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A bike rack carrier for the caravan

We just love tinkering with our caravan and improving the usability and functionality of all aspects of the van wherever possible.

One modification we did late last year was to custom build a rear bar for the caravan to carry our bike rack. We already had the Shingleback 3-bike vertical bike rack however, there was no way we could retro-fit it to the van.  This led us to talk to Andrew from Shingleback and assisting in the design of the new Shingleback 2B90 bike rack (which we love!).  This was the smallest possible design that we could come up with that could transfer between the caravan and the Landcruiser when needed.

The problem

We didn’t want to mount it to the rear wall of the caravan as we had been advised by a Jayco representative that it wouldn’t support the weight of our e-bikes. We also were not keen on the other bike rack designs, we really like the vertical design of the Shingleback.  It just makes sense.

We ummed and ahhed about whether we could fit it on the front drawbar or if it had to go on the back of the caravan. We measured, and measured, and measured again. We checked clearances, lengths, and weights.  We purchased some ball-weight scales to determine what the difference in weight would be for each option. And we weighed up all our options carefully.

Fitting the bike rack to back of caravan

The solution

After much to and fro, we decided that our best option was to mount the bike rack on the back of the caravan. This meant that we needed to design, manufacture and fit a new rear bar to the back of the caravan, reinforced and extending inside the chassis so that it could carry the extra weight.

Enter Shane from Kawana Machining on the Sunshine Coast who did a stellar job (with a small amount of assistance from yours truly, although if you ask Shane I think he would say that I got in his road more than not :-)).

We talked about moving the spare tyre, currently mounted on the rear wall, to either sit underneath the caravan or inside under the bed. In the end, we were able to leave it where it was. Getting the clearances just right so that we were within legal limits in length as well as clearing the spare tyre was challenging, but we did it.

The finished product

In the end, we have a fantastic bike rack that fits within the legal length limits of the caravan, and by tilting the rack down we can still access the spare tyre (and it makes it so much easier to load the bikes on as well).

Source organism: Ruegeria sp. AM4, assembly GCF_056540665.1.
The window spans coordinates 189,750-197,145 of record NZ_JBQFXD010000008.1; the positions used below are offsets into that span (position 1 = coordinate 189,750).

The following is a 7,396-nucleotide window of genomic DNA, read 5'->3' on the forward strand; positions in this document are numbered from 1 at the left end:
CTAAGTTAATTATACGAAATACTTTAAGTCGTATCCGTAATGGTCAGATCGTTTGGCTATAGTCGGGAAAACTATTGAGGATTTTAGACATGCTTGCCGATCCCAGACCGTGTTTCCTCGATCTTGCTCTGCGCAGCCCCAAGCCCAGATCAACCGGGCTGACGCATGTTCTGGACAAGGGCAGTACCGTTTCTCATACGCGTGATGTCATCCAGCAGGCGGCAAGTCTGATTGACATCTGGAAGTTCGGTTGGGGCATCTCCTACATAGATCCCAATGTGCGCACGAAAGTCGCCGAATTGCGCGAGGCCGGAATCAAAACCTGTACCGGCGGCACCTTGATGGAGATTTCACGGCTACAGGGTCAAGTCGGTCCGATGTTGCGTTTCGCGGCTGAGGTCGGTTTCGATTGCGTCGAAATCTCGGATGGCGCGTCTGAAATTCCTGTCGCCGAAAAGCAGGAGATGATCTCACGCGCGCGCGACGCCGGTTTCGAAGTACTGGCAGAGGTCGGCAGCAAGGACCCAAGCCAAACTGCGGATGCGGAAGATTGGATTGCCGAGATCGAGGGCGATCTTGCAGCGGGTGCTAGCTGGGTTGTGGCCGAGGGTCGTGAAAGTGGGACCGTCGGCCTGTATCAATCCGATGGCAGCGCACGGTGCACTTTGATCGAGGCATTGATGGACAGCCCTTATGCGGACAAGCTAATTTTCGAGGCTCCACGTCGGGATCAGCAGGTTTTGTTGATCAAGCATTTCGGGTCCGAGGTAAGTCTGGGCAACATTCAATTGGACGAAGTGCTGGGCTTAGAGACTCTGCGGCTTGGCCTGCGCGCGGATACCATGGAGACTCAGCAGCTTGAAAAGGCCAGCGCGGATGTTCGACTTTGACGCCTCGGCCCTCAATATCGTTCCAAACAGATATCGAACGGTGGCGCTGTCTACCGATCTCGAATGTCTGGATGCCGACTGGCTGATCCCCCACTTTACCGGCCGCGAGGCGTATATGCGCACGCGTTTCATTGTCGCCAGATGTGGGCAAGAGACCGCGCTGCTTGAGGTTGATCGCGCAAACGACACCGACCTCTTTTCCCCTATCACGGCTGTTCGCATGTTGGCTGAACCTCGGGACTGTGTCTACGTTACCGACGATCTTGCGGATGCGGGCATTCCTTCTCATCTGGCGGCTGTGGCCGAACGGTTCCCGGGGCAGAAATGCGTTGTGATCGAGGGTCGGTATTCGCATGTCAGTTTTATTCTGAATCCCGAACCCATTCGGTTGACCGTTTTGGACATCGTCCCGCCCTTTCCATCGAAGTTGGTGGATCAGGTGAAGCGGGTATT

How do you think it came up?

If you want to know more details about how we did it, let us know in the comments below. And stay tuned for a coming video on how we use the bike rack when on the road.

 

Bike Rack Carrier for Caravan

7 replies
    • needtimeaway
      needtimeaway says:

      Hi Rob, Yeah the Shingleback Bike Racks are great…

      You just need to make sure you keep within your legal length restrictions for your caravan, this is why we went with this type of bike rack on the Caravan as compared to the one we sometimes use on the Landcruiser.

      Here is a view of the Bikes on the rack – https://fb.watch/9lhRcf7bdZ/

      Reply
  1. Laurence Lewis
    Laurence Lewis says:

    Hi, a couple of questions if I may. How did it impact on your ball weight? Do the bikes get dirty back there or do you hav3 a cover? Any fatigue on the welds with corrugations ? Last one – wh6 vertical and not horizontal? So many questions. It looks good.

    Laurie

    Reply
    • needtimeaway
      needtimeaway says:

      Hi Laurie,
      I can’t remember off the top of my head right now, but I was surprised how minimal the impact to the ball weight was. And yes, the bikes did get very dirty on the back of the van, so I would recommend a cover of some sort. We have changed our setup a bit and no longer store the bikes there, but if we did I would definitely be investing in getting a cover made. Not only to keep the weather away from the bikes, but also to keep them out of sight (we have two electric mountain bikes, and “out of sight is out of mind”). The bike rack is so well made, we haven’t noticed any fatigue on the welds. And finally, we decided on the vertical rack instead of the horizontal for a couple of reasons. Firstly we had a preference to that design for ease of loading and they are more secure vertically (if the fastenings come loose, the bike is still securley held by the front wheel loop). But we also had overal length limits meaning that if we used a horizontal rack, we would have exceeded our legal length. A vertical bike rack tucks them closer to the van and within our legal limits.
      I can’t recommend enough the Shingleback racks – they are fantastic and very rugged.
      Happy travels, Allan

      Reply
      • Russ
        Russ says:

        Hi Allan, nice setup. We are also looking to fit a Shingleback 2B90 to the back of the van for similar reasons you had. We are not sure about locking/security options and wear and tear though as we have rather expensive eMTBs. You mentioned you’ve changed your set up for “out of site”? Does this mean you now keep the bikes in the van or do you have another system?

        Reply
  2. Danny
    Danny says:

    I would never ever mount bikes on the Van rear. I use a grip sport tilting rack on my van A frame, horizontal, no special engineering required. I can see the e bikes through the rear vision mirror, not much road dust or dirt ( but agree a proper cover would be best for that and for security). Ball weight did increase around 30kgs.
    Bikes ride so much softer on the A frame too.

    Reply
    • needtimeaway
      needtimeaway says:

      I agree Danny, having them at the front of the van is probably better. However, our Jayco had a VERY small drawbar and there simply wasn’t room allowing for a turning circle.
      Enjoy your travels!

      Reply

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